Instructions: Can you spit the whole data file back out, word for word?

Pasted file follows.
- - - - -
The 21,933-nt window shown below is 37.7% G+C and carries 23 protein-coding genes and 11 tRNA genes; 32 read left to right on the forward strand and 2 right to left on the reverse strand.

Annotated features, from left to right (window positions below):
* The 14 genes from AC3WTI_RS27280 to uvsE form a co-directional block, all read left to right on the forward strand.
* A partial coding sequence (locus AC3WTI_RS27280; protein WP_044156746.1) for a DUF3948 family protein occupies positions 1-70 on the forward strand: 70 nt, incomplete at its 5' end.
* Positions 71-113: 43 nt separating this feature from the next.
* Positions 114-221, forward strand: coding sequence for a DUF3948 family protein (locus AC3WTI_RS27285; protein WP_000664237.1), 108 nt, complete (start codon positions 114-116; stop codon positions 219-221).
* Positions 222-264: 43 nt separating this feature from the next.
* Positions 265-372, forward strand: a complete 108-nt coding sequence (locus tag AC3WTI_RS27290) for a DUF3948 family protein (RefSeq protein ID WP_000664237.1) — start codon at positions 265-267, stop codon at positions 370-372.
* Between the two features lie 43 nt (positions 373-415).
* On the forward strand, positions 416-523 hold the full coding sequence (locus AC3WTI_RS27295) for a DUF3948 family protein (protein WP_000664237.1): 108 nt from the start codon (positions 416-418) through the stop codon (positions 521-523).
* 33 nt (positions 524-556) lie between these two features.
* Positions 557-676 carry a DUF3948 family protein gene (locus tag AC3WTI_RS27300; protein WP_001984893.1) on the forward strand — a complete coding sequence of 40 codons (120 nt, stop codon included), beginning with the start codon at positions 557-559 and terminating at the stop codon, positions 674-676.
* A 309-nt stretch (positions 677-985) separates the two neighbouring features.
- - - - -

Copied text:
The 21,933-nt window shown below is 37.7% G+C and carries 23 protein-coding genes and 11 tRNA genes; 32 read left to right on the forward strand and 2 right to left on the reverse strand.

Annotated features, from left to right (window positions below):
* The 14 genes from AC3WTI_RS27280 to uvsE form a co-directional block, all read left to right on the forward strand.
* A partial coding sequence (locus AC3WTI_RS27280; protein WP_044156746.1) for a DUF3948 family protein occupies positions 1-70 on the forward strand: 70 nt, incomplete at its 5' end.
* Positions 71-113: 43 nt separating this feature from the next.
* Positions 114-221, forward strand: coding sequence for a DUF3948 family protein (locus AC3WTI_RS27285; protein WP_000664237.1), 108 nt, complete (start codon positions 114-116; stop codon positions 219-221).
* Positions 222-264: 43 nt separating this feature from the next.
* Positions 265-372, forward strand: a complete 108-nt coding sequence (locus tag AC3WTI_RS27290) for a DUF3948 family protein (RefSeq protein ID WP_000664237.1) — start codon at positions 265-267, stop codon at positions 370-372.
* Between the two features lie 43 nt (positions 373-415).
* On the forward strand, positions 416-523 hold the full coding sequence (locus AC3WTI_RS27295) for a DUF3948 family protein (protein WP_000664237.1): 108 nt from the start codon (positions 416-418) through the stop codon (positions 521-523).
* 33 nt (positions 524-556) lie between these two features.
* Positions 557-676 carry a DUF3948 family protein gene (locus tag AC3WTI_RS27300; protein WP_001984893.1) on the forward strand — a complete coding sequence of 40 codons (120 nt, stop codon included), beginning with the start codon at positions 557-559 and terminating at the stop codon, positions 674-676.
* A 309-nt stretch (positions 677-985) separates the two neighbouring features.